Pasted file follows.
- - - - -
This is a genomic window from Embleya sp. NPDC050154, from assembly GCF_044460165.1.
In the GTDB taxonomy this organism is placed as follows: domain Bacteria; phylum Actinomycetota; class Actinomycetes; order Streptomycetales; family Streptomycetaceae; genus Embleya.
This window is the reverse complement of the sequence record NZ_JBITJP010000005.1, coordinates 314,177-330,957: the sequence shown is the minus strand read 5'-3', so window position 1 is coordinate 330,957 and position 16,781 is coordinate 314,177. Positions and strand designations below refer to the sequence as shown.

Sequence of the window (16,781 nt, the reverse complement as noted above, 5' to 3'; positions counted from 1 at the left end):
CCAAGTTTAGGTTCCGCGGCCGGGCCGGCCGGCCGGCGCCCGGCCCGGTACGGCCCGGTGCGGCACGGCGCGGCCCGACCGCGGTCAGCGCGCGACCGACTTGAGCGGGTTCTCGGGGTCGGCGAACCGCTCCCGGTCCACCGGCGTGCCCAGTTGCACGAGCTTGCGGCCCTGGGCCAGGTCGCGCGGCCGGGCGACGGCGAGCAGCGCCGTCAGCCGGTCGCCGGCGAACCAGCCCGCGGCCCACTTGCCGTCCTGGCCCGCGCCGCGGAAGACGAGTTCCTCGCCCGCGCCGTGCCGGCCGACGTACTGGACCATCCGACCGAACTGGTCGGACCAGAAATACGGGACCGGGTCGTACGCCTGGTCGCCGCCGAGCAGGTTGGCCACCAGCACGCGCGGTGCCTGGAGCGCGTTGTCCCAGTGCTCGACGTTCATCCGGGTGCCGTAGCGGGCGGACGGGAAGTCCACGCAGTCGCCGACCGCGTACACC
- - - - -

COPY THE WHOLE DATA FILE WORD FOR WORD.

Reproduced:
This is a genomic window from Embleya sp. NPDC050154, from assembly GCF_044460165.1.
In the GTDB taxonomy this organism is placed as follows: domain Bacteria; phylum Actinomycetota; class Actinomycetes; order Streptomycetales; family Streptomycetaceae; genus Embleya.
This window is the reverse complement of the sequence record NZ_JBITJP010000005.1, coordinates 314,177-330,957: the sequence shown is the minus strand read 5'-3', so window position 1 is coordinate 330,957 and position 16,781 is coordinate 314,177. Positions and strand designations below refer to the sequence as shown.

Sequence of the window (16,781 nt, the reverse complement as noted above, 5' to 3'; positions counted from 1 at the left end):
CCAAGTTTAGGTTCCGCGGCCGGGCCGGCCGGCCGGCGCCCGGCCCGGTACGGCCCGGTGCGGCACGGCGCGGCCCGACCGCGGTCAGCGCGCGACCGACTTGAGCGGGTTCTCGGGGTCGGCGAACCGCTCCCGGTCCACCGGCGTGCCCAGTTGCACGAGCTTGCGGCCCTGGGCCAGGTCGCGCGGCCGGGCGACGGCGAGCAGCGCCGTCAGCCGGTCGCCGGCGAACCAGCCCGCGGCCCACTTGCCGTCCTGGCCCGCGCCGCGGAAGACGAGTTCCTCGCCCGCGCCGTGCCGGCCGACGTACTGGACCATCCGACCGAACTGGTCGGACCAGAAATACGGGACCGGGTCGTACGCCTGGTCGCCGCCGAGCAGGTTGGCCACCAGCACGCGCGGTGCCTGGAGCGCGTTGTCCCAGTGCTCGACGTTCATCCGGGTGCCGTAGCGGGCGGACGGGAAGTCCACGCAGTCGCCGACCGCGTACACC